15. When the time is up, turn off the heat and leave the canner alone until the metal cylinder drops back down, indicating pressure has returned to normal. DON'T run cold water over the canner to cool it off (drop pressure) faster. DON'T jiggle the weights to let steam out and drop pressure faster. Be patient. If you cool the contents too quickly, you can break jars. If I have a batch going late in the evening, I frequently turn off the heat and go to bed, leaving the canner on the stove until the next morning.

16. As the jars cool, the now-sterile contents contract and a vacuum is formed. You will hear the lids pop or ping, indicating the seal has been made. If you look closely at the new unused lids, you will see a little "bubble" on them. This "bubble" gets sucked down when the vacuum forms, and makes a pop or ping sound.

After a few hours you can poke the lids with your finger. They should remain stationary and inflexible. If any of them have a "bubble" in the middle that flexes up and down, it means the seal was broken and there is no vacuum. Either re-process these jars or put them in the fridge and eat the food promptly.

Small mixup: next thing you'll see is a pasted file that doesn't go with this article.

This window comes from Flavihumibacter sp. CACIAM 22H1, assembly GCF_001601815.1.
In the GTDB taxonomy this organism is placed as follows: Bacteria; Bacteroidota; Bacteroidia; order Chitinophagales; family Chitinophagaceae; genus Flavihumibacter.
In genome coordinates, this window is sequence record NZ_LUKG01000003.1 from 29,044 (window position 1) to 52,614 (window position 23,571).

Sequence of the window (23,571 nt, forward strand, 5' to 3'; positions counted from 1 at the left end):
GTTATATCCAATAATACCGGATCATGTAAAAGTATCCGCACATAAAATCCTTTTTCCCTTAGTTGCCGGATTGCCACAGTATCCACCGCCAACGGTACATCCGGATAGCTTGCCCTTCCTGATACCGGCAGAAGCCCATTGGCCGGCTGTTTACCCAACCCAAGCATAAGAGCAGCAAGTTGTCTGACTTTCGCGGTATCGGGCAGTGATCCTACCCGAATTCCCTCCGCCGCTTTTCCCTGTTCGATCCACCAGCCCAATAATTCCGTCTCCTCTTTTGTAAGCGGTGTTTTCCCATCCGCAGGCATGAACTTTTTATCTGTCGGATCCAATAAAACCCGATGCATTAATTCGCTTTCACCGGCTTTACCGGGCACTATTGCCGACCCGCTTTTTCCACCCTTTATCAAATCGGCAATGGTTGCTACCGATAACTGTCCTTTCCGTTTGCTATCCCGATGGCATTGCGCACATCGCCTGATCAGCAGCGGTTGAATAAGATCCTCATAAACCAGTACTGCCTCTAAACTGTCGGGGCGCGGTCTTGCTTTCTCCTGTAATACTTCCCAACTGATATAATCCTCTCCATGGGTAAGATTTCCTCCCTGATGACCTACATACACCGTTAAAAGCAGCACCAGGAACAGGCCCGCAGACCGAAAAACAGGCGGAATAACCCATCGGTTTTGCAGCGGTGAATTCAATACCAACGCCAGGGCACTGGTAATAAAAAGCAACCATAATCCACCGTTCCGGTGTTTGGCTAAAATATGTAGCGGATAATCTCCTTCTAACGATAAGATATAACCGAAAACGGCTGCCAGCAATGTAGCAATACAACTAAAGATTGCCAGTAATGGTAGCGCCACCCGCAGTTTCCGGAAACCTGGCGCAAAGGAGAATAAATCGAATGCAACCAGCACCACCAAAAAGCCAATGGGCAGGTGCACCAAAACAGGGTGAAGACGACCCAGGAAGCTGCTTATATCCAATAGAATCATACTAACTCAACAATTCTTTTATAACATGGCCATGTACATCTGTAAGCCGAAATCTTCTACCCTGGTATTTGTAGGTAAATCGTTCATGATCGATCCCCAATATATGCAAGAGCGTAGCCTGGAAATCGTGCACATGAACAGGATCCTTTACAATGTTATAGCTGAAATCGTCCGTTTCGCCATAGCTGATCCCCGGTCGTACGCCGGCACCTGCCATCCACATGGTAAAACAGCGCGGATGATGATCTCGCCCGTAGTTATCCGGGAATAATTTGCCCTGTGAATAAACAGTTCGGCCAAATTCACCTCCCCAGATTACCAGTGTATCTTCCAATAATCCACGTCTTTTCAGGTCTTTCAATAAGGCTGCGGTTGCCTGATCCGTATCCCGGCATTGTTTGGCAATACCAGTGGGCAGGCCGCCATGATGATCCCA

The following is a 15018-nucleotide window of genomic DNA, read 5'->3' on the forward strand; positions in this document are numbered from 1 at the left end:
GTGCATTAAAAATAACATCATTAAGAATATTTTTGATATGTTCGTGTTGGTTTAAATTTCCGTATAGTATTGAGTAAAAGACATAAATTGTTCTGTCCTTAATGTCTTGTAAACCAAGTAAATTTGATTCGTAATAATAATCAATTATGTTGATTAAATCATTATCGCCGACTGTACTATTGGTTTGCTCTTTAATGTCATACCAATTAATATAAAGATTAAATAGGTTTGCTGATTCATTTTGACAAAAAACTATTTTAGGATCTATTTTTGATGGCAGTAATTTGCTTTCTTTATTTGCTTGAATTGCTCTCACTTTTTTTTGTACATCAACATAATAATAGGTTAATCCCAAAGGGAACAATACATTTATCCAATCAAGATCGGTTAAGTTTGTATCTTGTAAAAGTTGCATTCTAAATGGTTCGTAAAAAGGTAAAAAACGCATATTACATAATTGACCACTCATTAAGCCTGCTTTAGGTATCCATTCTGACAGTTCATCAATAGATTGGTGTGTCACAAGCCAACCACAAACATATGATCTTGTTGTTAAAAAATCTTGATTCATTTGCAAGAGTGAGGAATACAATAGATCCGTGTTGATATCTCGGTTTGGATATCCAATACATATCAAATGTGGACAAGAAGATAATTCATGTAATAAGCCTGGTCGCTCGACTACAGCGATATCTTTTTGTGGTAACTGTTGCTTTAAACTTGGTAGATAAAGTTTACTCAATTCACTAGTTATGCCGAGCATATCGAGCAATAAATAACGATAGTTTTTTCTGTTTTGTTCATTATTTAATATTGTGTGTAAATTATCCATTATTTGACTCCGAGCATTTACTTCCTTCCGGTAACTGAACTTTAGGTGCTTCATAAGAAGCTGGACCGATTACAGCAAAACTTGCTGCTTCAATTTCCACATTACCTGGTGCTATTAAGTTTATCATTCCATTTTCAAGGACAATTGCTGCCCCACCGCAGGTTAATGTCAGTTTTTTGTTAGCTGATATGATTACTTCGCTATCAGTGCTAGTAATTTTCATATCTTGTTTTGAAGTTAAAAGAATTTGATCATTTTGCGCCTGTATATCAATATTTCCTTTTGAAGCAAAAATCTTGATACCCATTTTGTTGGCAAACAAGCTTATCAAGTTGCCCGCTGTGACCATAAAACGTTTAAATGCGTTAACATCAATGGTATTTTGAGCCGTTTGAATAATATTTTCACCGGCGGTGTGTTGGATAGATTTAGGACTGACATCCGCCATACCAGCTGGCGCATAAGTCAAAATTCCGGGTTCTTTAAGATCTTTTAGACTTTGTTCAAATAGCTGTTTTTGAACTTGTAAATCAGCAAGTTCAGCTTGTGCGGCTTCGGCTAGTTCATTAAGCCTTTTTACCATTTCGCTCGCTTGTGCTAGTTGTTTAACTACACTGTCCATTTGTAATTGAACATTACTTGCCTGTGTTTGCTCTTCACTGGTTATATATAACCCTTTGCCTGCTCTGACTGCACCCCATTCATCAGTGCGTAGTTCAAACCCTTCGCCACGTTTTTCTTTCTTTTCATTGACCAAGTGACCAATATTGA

17. After 24 hours, you can remove the rings. Wash the rings and put them away.

Wash the jars, too. You might have sticky threads where some of the contents leaked out, or you might have mineral deposits if your water has lots of minerals.

Getting your jars good and clean is not only attractive, but it ensures that if you have any spoilage and leaking during storage you are alerted to it immediately. You won't wonder "Is that leakage due to spoilage, or did it maybe leak a little bit during canning?"

Label the jars and shelve them. I don't use stick on labels because the glue can be impossible to get off. I write on the lids with a laundry marker. I try to put at least the date. If I've grown several varieties of something, I will put the variety. For example, on my beans I put "Bush Blue Lake" and the date.

If you're making ketchup or marinara or some other recipe, good labeling is very important. You might think there's no way you could look at a jar and wonder what's inside but you WILL forget. You'll be disappointed putting BBQ sauce on your toast instead of apple butter.